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If you want to be more productive, waste the time

Here's a confession:I'm a literature teacher who has trouble reading. It's not that the words on the page have lost their meaning, but that my ability to maintain focus seems to slip away. My students also seem to experience this phenomenon. "Professor? they will ask. "How should I do my reading? »
I did not have this problem before, nor did my students. What I prescribed to them (and myself) was relatively simple:“Put your phone away when you read. You are not that busy. »
Nevertheless, the beeps and pops of our electronic lives tell us otherwise. We live in a world of time tracking apps, hacks, and tips. In any given office or cafe, you might hear a cacophony of alerts, Twitter tweets, and the frantic tapping of fingers tapping out an email or additional text in order to check that last thing off the to-do list. We're so busy , our devices tell us. Best not to leave a single step or typed word uncounted.

Applications in our lives tend to emphasize success at the expense of creativity. After all, how does a phone know if an idea is truly original?

Even with the trend of low-tech newsletters and top manuscript journals, the effect is the same:we're becoming more and more micromanagers these days, dividing our time into smaller and smaller chunks in the name of progress and productivity.
Related: Surprising Secrets to Boosting Productivity
But at what cost?
By now, most people have heard of psychologist Mihaly Csikszentmihalyi's research into flow states as the most conducive to a deep creative work. He describes a state of flux as a state in which people become so engrossed in their work that "nothing else seems to matter." It is in such states that innovative problem solving takes place and great ideas are born. However, what we have taken less seriously as a tech-obsessed culture is the extent to which electronic productivity tools and the hectic pace of work activity can erode our ability to engage in this most productive work.
If you're very lucky, your career affords you occasional opportunities to do the kind of work that can be deeply absorbing, that sucks you in as you get going, that engages you so much that the minutes and hours slip away. This type of deep focus, which doesn't care about the minute increment, can seem almost extravagant in our age of the Pomodoro technique (setting alarms in 25-minute increments to increase productivity and hyper focus). But it's also incredibly valuable and worth protecting.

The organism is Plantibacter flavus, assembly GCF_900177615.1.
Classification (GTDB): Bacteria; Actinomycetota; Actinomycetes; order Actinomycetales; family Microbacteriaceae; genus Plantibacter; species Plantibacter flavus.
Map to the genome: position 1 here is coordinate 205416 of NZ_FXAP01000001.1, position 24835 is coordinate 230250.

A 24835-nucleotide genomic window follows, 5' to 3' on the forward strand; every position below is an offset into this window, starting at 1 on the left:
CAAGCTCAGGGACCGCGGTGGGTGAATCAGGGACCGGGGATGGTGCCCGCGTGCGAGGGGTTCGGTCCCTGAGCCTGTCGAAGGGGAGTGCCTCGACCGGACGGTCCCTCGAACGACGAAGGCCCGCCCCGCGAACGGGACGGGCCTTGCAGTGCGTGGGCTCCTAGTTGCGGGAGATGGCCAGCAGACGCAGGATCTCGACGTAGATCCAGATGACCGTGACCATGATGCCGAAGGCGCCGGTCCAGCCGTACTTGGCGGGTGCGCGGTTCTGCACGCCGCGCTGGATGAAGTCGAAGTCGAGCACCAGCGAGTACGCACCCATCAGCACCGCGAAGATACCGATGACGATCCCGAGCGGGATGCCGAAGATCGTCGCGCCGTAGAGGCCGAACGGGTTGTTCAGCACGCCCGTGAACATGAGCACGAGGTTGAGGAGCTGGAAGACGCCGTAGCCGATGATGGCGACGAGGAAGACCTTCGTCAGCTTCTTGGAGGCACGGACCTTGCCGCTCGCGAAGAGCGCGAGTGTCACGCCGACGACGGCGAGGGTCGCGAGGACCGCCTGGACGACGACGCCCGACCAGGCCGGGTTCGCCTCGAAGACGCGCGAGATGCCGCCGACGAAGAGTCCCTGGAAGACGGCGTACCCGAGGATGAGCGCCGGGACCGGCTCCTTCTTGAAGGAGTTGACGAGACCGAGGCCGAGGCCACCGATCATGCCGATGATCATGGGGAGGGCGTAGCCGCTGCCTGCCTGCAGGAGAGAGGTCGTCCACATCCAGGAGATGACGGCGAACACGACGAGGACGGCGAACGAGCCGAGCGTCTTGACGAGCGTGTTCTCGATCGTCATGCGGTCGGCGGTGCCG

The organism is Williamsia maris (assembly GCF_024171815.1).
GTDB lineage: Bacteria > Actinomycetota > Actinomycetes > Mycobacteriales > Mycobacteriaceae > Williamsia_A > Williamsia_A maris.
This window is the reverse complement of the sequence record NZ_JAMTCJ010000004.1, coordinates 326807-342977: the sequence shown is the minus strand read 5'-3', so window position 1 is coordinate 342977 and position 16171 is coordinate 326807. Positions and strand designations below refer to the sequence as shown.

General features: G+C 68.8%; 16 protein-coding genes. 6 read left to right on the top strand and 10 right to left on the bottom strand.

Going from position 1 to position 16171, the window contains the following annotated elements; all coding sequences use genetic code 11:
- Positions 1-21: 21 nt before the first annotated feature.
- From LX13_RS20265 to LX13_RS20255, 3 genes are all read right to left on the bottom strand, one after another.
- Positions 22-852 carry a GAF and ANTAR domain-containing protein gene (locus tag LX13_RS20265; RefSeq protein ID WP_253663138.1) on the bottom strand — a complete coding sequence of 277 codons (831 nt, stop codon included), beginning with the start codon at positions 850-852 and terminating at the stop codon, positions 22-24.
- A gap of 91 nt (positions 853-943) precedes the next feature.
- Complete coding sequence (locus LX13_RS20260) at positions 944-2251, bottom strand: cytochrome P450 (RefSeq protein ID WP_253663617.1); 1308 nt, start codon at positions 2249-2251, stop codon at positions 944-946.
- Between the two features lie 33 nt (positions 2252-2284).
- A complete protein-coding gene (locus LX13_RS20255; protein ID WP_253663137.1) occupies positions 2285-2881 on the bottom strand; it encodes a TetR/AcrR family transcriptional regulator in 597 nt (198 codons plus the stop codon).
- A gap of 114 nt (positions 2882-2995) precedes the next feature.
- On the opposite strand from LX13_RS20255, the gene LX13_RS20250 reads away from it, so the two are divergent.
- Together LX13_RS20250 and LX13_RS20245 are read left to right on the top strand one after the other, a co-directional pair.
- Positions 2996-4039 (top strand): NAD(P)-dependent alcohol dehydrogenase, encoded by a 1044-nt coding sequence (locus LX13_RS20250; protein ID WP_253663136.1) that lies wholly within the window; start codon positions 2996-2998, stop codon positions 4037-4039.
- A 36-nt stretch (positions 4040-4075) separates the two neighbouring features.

“Curiosity is open and playful, while drive is serious, competitive and achievement-oriented.”

Most of us work in fields that require some measure of our production, whether on a weekly or quarterly basis. So, a riddle. As business school professors Forbes and Domm point out in their 2004 article, it can often seem that creative flow and task-oriented efficiency are at odds:“Curiosity is open and playful, while training is serious, competitive and focused on success". write the authors.
Applications in our lives tend to emphasize the latter (achievement) at the expense of the former (creativity). After all, how does a phone know if an idea is truly original? How can a step counter tell if the walk was a step in which the walker had a brilliant glimpse?
Forbes and Domm suggest ways managers can incorporate flow states into work of employees by emphasizing the intrinsically motivating factors of a task, including employee independence and choice, as well as emphasizing the challenge involved in the task.
Related : 6 Ways to Find Pure, Uninterrupted Flow
For those who work alone and in more creative fields, however, it might be important to create strategies to protect the flow states in which we lose track of those seconds. and minutes that our apps are so happy to report. Here are three small tweaks to reduce tech disruption and recapture flow.
1. Release your inner child.
Work one day or one afternoon a week on paper and away from any timing device. Even better if you can work in nature or solitude. Be childish and spread out on the floor, or use different colored pens or markers. Give yourself the opportunity to make your work an immersive sensory experience, with the tactile experience of moving index cards, spreading your ideas in the physical space to look at them. Go ahead.
2. Waste time.
If giving away an entire day this way sounds scary, set a specific amount of time you can "waste". Use a timer and decide that whatever happens in the hour or two you set for your creative task will be fine. Do not look at the timer when working. Stop worrying about tracking your time knowing the buzzer will let you know when you're done.
3. Cash-in technology.
Store your phone physically, whether in a drawer or zipped into your purse or briefcase. Disable sound notifications on your computer. Use an internet limiting tool like freedom, self-control, or focus. As the names of these apps suggest, these products limit the user's access to distracting and disruptive sites where creators so often go when ideas are difficult to implement, rather than staying at the moment of creative problem solving.
At the end of the day, we do our best work and are happiest in the stream. It might not always sound like productivity, but in a world where everyone is obsessively measuring and counting, maybe wasting time is just the right kind of difference.
En relationship: 3 Productivity Habits of Successful People